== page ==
September 17, 2013
No man is an island … This remains true whether you grow 10 hands, have a billion bucks or the luck of the Irish. Sooner or later people realize that no man – or woman – can do everything by himself. One of the best resources you’ll ever have is the friends and neighbors around you.
While living in northern Colorado, close friends bought mountain property to get even further away to a peaceful rural area. He really wanted to be out in the ‘back of beyond’. They found the perfect property: mountain location, 375 acres of prime meadowland with 12 streams originating on the property that run year round. Tons of wild game; deer, mountain lions, geese and turkey roam freely, and enough pine trees to keep them in firewood till the end of days. Their mountain view from The Flatirons is unstoppable – clear down to the Twin Sisters in Longmont, CO.
For two years, this friend’s husband badgered, cajoled, begged the previous owners to sell and frankly, he beat them into the ground with persistence. The owners in their 70’s worried that medical help was an hour and a half away – on a good day. In winter, traversing those unpaved sludgy roads would have been impossible. It soon became apparent that just the two of them living so far from ‘civilization’ with no neighbors close by, was literally life-threatening. So they sold. With this peaceful, exquisite land in their possession, our friends were on the way to realizing their dream.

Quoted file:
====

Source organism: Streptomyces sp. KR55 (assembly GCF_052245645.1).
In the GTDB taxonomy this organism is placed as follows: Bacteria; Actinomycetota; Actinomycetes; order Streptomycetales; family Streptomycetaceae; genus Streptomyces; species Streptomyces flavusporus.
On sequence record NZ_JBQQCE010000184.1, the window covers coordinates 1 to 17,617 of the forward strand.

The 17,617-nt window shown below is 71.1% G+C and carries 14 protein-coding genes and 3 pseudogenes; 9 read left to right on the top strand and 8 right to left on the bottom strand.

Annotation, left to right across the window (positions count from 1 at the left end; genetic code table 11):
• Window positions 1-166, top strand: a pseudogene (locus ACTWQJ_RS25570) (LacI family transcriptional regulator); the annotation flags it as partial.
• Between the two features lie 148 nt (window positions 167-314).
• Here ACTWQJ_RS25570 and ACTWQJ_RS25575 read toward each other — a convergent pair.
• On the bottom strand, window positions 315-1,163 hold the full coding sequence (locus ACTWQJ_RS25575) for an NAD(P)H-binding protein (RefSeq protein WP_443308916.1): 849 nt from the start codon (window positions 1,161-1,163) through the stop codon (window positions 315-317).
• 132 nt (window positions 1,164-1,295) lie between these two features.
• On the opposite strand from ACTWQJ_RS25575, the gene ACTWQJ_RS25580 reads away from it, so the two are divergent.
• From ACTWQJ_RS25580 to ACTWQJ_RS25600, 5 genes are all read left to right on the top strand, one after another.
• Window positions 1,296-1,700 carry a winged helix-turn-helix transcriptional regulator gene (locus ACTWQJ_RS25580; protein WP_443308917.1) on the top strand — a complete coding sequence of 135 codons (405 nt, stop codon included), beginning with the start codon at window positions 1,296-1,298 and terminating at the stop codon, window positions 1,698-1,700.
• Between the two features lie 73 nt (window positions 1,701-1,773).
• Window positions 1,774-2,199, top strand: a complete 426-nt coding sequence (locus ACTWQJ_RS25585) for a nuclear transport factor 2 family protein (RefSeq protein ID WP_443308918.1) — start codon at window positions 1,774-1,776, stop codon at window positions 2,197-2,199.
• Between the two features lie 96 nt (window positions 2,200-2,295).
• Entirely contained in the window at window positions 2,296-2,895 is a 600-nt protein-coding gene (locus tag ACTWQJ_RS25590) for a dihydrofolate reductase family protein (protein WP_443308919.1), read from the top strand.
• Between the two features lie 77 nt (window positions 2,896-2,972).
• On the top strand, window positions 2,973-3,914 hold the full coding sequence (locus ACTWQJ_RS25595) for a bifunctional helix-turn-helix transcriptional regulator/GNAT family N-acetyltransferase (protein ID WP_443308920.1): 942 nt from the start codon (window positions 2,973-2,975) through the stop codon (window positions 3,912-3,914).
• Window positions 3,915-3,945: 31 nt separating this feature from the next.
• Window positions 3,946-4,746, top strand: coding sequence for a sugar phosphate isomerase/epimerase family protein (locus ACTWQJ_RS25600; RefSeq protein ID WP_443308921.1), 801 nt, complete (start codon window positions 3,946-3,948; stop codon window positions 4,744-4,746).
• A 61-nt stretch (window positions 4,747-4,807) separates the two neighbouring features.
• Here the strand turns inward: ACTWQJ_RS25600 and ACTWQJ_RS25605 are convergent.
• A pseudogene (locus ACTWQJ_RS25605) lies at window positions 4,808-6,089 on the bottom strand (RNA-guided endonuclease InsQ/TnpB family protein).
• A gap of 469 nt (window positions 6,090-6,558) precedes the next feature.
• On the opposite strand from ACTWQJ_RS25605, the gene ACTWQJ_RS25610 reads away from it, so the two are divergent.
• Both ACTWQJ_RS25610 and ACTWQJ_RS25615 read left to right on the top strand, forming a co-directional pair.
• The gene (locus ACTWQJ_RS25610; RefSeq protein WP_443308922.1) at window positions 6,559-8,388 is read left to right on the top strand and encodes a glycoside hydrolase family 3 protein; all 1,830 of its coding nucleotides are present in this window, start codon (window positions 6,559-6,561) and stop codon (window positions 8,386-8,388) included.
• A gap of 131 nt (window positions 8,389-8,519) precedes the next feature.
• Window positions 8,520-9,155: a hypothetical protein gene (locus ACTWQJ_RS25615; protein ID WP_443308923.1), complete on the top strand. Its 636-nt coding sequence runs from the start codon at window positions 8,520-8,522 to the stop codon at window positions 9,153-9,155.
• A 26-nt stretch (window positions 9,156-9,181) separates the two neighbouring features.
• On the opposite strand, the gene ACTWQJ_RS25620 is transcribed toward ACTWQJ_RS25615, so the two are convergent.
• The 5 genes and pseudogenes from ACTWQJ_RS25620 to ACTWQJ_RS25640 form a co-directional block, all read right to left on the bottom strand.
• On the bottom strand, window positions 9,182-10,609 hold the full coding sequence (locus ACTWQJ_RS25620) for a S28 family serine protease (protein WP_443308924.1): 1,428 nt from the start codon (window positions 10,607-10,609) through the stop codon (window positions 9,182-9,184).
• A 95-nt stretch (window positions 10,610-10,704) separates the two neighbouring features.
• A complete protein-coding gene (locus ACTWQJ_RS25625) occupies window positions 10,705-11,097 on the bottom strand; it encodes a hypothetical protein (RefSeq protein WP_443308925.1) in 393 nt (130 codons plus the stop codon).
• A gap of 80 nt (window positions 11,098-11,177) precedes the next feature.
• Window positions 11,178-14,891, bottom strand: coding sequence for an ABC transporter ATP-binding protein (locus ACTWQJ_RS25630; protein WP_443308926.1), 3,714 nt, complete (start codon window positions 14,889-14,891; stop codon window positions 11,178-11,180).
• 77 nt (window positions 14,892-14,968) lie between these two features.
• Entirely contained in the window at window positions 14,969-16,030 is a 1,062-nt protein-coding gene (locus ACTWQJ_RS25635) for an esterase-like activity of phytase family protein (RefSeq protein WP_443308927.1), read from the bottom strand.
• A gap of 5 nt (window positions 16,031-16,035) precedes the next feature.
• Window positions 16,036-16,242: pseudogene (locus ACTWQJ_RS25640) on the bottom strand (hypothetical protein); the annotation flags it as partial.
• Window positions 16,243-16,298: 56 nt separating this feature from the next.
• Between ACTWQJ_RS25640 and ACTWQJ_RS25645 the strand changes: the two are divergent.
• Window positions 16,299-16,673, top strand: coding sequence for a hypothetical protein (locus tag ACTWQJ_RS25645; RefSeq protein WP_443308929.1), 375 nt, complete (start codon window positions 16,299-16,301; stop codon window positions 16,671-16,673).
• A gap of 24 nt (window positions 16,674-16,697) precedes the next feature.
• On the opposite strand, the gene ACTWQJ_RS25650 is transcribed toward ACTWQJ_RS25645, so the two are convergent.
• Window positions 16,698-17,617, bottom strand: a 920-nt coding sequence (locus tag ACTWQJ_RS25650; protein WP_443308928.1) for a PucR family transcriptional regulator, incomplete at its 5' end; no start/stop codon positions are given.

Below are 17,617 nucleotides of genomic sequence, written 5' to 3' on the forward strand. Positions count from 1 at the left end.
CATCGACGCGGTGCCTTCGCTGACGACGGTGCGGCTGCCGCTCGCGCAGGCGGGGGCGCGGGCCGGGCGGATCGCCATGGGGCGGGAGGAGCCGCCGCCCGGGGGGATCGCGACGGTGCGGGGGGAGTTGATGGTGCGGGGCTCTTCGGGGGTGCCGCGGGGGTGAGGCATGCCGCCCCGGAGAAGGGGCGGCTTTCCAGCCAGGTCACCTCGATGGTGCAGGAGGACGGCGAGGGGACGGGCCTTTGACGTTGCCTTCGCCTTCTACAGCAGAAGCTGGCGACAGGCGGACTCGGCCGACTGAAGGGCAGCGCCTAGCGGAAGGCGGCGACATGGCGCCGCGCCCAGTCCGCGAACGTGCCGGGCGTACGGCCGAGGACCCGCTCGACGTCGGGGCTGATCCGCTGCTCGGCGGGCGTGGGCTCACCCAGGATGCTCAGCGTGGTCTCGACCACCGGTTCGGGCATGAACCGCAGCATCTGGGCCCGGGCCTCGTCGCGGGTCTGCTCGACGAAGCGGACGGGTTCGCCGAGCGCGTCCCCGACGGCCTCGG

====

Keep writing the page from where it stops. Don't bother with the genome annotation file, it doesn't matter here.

It took a couple of years for them to complete their 10,000 sq. ft. home (above – residence from the outside and on the left is their kitchen). Every amenity was incorporated into this architectural feat, which won log cabin home of the year in 2007. You’d think they had the world by its tail. Less than 5 years later, their home went on the market for $10M. They too, realized that no one can go it alone, no matter how much $$ you have.
Another friend acquired remote property in Montana. He is a hard-core prepper and found land he deemed to be the perfect retreat. Designs were drawn and construction commenced on the bugout, but he soon realized just how difficult this plan was to implement. Because he wanted to keep the location ‘invisible and quiet’ (AS IF there is such a thing), without roads, everything had to be choppered in. Since Montana is so far north, construction windows are short compared to Colorado where it churns year round. For him, everything was hurry, hurry hurry. During winter, the only access to this property was by snowmobile. In summer, it required ATVs. A couple years into the project and still only part way to this retreat’s completion, he gave up. His wife rightly complained it was too remote, too difficult and not near choice restaurants and the high end shopping she was accustomed to.
These are not one-off stories.